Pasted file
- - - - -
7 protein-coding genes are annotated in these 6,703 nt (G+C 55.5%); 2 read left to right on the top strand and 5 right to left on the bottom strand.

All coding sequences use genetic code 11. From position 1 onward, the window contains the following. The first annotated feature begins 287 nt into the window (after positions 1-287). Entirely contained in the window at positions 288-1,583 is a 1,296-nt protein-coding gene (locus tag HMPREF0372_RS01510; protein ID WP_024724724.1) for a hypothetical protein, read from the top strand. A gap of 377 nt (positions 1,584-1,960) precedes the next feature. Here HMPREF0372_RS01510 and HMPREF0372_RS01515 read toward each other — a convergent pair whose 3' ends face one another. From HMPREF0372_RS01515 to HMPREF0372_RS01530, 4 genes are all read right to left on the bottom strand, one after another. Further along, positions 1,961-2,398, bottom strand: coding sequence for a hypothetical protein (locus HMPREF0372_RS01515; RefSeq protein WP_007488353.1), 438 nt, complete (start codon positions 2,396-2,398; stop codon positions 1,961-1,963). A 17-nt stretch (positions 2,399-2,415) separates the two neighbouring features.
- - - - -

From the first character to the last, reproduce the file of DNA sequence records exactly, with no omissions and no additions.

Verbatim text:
7 protein-coding genes are annotated in these 6,703 nt (G+C 55.5%); 2 read left to right on the top strand and 5 right to left on the bottom strand.

All coding sequences use genetic code 11. From position 1 onward, the window contains the following. The first annotated feature begins 287 nt into the window (after positions 1-287). Entirely contained in the window at positions 288-1,583 is a 1,296-nt protein-coding gene (locus tag HMPREF0372_RS01510; protein ID WP_024724724.1) for a hypothetical protein, read from the top strand. A gap of 377 nt (positions 1,584-1,960) precedes the next feature. Here HMPREF0372_RS01510 and HMPREF0372_RS01515 read toward each other — a convergent pair whose 3' ends face one another. From HMPREF0372_RS01515 to HMPREF0372_RS01530, 4 genes are all read right to left on the bottom strand, one after another. Further along, positions 1,961-2,398, bottom strand: coding sequence for a hypothetical protein (locus HMPREF0372_RS01515; RefSeq protein WP_007488353.1), 438 nt, complete (start codon positions 2,396-2,398; stop codon positions 1,961-1,963). A 17-nt stretch (positions 2,399-2,415) separates the two neighbouring features.